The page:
Justices Revive Massive Verdict Against Cisco

     WASHINGTON (CN) – Reinstating a $63 million verdict, the Supreme Court held Tuesday that Cisco Systems cannot use its belief that certain patents were invalid to resist claims of having induced their infringement.
     Commil USA brought the federal complaint at hand in August 2007, accusing Cisco of infringing on its patent for Wireless Private Branch Exchange (WPBX) and Communicating Between Mobile Units and Base Stations.
     Though a jury in Marshall, Texas, awarded Commil $3 million for direct infringement in May 2010, Commil failed to convince the same jury that Cisco induced infringement.
     Commil fared better with its inducement claims in an April 2011 retrial, obtaining a $63 million verdict, but the Federal Circuit upended that verdict based on its finding of an erroneous instruction given to the jury regarding indirect infringement.
     Two members of that three-judge panel dissented in part, and several judges dissented last year as well when the court refused to consider the case en banc.
     The Supreme Court agreed in December to consider “whether a good-faith belief that a patent is invalid is a defense to inducement liability under Section 271(b)” of Title 35.
     It held Tuesday that the defense is not available.
     “Because infringement and validity are separate issues under the [Patent] Act, belief regarding validity cannot negate the scienter required under §271(b),” Justice Anthony Kennedy wrote for the court.
     While Justices Ruth Bader Ginsburg, Samuel Alito, Sonia Sotomayor and Elena Kagan joined the ruling in full, Justice Clarence Thomas joined only as to the opinion’s last five pages.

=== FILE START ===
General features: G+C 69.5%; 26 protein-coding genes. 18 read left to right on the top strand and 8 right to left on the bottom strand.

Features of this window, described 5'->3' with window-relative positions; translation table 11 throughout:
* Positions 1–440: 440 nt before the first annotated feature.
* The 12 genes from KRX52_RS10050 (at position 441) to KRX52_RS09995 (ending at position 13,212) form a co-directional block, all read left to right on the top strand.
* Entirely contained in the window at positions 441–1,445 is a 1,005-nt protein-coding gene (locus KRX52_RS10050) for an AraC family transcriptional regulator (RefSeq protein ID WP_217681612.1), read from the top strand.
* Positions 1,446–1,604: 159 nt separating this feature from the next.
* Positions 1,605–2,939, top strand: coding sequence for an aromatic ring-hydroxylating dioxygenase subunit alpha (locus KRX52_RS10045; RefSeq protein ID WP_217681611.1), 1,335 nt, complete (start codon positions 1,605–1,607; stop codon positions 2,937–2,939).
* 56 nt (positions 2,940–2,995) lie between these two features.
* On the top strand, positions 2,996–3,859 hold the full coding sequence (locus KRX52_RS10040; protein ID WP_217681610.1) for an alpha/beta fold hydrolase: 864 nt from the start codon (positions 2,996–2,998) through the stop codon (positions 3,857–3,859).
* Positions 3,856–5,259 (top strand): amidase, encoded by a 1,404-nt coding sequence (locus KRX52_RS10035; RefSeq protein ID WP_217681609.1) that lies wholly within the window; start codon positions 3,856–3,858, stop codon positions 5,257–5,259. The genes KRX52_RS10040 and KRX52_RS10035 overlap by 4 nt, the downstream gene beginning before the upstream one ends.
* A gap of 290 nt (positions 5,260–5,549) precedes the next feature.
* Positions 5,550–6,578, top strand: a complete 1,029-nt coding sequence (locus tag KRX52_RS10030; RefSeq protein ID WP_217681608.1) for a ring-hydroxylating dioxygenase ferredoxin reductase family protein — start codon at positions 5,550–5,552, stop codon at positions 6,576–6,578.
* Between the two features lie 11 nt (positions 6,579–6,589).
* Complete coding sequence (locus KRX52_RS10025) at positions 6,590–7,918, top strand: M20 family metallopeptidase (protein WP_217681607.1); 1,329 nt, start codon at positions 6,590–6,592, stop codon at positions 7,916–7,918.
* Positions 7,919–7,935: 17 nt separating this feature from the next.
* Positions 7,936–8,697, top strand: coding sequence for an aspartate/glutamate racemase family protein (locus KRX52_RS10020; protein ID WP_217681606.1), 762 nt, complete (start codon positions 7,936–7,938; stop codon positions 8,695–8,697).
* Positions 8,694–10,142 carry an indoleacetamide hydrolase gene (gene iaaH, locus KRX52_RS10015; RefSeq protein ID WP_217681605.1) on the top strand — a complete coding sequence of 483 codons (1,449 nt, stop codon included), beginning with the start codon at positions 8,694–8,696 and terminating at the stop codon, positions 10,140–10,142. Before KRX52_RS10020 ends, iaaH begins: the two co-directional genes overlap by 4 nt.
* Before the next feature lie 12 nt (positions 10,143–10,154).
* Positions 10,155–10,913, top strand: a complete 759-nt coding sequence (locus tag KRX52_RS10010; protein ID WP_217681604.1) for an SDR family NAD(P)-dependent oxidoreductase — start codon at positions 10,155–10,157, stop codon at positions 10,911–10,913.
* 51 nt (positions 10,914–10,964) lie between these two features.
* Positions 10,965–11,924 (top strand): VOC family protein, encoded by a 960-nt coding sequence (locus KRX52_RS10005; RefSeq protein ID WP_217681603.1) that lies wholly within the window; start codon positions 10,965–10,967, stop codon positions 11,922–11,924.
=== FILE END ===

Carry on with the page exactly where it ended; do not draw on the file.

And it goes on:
Kennedy emphasized that the Patent Act and case law before its passage holds that a patent is “presumed valid.”
     “Allowing this new defense would also undermine a presumption that is a ‘common core of thought and truth’ reflected in this court’s precedents for a century,” Kennedy wrote.
     The majority also enumerated the “negative consequences” that could develop from creating a defense of belief in invalidity.
     In addition to rendering “litigation more burdensome for everyone involved,” Kennedy predicted an increase in discovery costs and issues for the jury to resolve.
     Though frivolous suits from patent trolls are on the rise, Kennedy said the courts already have means to curb that behavior.     
     Chief Justice John Roberts joined a dissent by Justice Antonin Scalia that emphasizes that valid patents alone confer the exclusive right to practice a claimed invention.”
     “It follows, as night the day, that only valid patents can be infringed,” Scalia wrote. “To talk of infringing an invalid patent is to talk nonsense.”
     “Because only valid patents can be infringed, anyone with a good-faith belief in a patent’s invalidity necessarily believes the patent cannot be infringed,” he added (emphases in original). “And it is impossible for anyone who believes that a patent cannot be infringed to induce actions that he knows will infringe it. A good-faith belief that a patent is invalid is therefore a defense to induced infringement of that patent.”
     Justice Stephen Breyer took no part in the court’s consideration or decision of the case.

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